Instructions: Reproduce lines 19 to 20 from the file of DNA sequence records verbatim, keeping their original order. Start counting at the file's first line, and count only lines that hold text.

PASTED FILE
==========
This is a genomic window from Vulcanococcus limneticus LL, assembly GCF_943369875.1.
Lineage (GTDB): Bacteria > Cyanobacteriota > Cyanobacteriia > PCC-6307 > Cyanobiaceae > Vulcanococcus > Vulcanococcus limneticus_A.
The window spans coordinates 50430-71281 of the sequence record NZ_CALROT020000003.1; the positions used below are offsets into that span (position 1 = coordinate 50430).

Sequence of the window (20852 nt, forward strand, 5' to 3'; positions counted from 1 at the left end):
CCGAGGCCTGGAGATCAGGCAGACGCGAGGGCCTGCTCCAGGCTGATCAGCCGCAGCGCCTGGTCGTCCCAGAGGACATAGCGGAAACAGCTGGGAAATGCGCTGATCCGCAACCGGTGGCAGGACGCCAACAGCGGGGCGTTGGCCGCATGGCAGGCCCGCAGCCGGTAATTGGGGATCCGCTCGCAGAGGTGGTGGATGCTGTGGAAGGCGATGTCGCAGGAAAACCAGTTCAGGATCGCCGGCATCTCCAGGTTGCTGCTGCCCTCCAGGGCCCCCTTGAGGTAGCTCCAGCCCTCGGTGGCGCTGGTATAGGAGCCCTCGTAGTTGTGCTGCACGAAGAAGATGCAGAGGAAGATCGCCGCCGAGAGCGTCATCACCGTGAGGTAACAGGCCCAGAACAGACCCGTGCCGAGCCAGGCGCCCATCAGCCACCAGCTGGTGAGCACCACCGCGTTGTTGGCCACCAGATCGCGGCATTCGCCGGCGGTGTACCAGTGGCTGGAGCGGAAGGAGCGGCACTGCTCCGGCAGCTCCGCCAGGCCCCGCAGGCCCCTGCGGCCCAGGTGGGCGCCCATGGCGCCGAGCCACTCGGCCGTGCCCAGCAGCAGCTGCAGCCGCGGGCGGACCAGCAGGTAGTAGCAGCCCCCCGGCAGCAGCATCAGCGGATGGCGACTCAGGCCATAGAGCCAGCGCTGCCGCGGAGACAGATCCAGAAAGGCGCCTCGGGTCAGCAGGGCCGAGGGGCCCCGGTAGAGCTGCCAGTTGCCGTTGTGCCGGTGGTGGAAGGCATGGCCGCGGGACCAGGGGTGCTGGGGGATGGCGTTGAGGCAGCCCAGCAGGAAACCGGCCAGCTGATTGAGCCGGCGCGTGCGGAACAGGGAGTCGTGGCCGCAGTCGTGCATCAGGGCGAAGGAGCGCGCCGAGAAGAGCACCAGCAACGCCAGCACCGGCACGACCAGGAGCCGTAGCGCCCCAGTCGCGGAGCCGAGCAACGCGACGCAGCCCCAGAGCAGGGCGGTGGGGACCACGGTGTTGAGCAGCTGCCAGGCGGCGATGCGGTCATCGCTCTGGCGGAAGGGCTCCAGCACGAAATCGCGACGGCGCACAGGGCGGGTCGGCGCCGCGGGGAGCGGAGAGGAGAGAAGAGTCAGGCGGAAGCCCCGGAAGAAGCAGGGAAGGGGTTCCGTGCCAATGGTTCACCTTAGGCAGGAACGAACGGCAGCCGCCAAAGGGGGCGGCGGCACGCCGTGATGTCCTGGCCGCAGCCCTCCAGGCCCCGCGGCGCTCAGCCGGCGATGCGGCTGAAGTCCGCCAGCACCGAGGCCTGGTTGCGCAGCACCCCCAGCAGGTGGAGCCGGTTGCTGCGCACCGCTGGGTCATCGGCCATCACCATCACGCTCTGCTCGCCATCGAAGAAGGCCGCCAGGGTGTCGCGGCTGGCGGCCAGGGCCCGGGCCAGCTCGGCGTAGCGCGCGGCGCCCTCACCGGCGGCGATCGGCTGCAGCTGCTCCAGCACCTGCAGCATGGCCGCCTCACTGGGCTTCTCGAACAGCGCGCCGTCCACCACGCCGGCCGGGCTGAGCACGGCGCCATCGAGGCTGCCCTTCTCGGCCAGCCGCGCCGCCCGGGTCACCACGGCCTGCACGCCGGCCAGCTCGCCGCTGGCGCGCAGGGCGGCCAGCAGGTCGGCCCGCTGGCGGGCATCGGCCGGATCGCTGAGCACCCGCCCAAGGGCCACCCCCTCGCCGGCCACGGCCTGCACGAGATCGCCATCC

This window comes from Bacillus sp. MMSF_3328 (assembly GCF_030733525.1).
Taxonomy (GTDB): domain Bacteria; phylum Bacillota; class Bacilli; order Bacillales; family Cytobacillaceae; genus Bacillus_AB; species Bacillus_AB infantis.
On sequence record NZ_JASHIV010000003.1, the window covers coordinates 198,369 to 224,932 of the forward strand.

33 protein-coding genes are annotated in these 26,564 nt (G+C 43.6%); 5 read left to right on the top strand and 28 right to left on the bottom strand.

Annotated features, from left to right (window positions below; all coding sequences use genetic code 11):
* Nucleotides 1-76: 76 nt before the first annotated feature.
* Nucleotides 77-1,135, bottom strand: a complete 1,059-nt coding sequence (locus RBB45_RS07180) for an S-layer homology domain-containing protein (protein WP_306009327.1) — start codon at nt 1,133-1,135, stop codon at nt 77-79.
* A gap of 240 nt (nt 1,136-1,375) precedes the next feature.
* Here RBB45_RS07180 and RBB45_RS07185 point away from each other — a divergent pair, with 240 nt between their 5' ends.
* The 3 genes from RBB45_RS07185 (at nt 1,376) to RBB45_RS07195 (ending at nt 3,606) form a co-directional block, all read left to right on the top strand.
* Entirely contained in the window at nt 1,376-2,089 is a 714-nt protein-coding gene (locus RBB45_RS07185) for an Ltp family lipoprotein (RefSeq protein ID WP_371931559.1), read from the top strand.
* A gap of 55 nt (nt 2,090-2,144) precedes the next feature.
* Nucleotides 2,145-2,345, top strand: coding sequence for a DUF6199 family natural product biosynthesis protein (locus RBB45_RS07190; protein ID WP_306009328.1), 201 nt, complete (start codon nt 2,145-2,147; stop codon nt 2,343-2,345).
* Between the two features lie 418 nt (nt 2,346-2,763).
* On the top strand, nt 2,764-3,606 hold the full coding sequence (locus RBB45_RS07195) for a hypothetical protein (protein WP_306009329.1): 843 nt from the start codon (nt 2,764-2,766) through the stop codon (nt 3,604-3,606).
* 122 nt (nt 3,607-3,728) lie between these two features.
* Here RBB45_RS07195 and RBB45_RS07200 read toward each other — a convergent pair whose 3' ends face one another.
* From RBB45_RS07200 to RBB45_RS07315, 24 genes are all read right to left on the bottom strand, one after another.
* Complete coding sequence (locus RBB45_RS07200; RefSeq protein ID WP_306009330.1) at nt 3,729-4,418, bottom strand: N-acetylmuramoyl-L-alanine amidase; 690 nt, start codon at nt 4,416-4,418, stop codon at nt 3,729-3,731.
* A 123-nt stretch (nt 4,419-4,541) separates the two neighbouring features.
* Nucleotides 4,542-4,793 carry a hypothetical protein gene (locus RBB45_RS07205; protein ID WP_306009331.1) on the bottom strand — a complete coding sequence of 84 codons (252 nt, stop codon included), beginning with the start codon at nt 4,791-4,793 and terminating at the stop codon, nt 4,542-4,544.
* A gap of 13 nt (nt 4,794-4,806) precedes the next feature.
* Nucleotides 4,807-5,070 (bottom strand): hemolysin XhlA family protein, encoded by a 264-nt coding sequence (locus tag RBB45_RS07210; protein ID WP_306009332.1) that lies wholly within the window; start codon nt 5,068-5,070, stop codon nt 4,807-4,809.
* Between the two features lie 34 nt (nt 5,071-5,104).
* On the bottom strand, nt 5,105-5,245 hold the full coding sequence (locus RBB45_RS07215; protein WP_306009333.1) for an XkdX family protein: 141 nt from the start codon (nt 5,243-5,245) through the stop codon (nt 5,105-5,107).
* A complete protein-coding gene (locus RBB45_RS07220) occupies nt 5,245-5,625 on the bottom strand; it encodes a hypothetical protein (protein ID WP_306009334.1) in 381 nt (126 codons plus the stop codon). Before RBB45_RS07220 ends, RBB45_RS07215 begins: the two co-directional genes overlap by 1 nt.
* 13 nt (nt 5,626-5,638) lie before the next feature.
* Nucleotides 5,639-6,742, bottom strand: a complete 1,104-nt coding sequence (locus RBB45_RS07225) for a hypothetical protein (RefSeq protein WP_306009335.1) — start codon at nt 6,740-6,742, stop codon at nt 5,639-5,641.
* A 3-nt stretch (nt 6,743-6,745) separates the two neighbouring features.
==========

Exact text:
* Between the two features lie 418 nt (nt 2,346-2,763).
* On the top strand, nt 2,764-3,606 hold the full coding sequence (locus RBB45_RS07195) for a hypothetical protein (protein WP_306009329.1): 843 nt from the start codon (nt 2,764-2,766) through the stop codon (nt 3,604-3,606).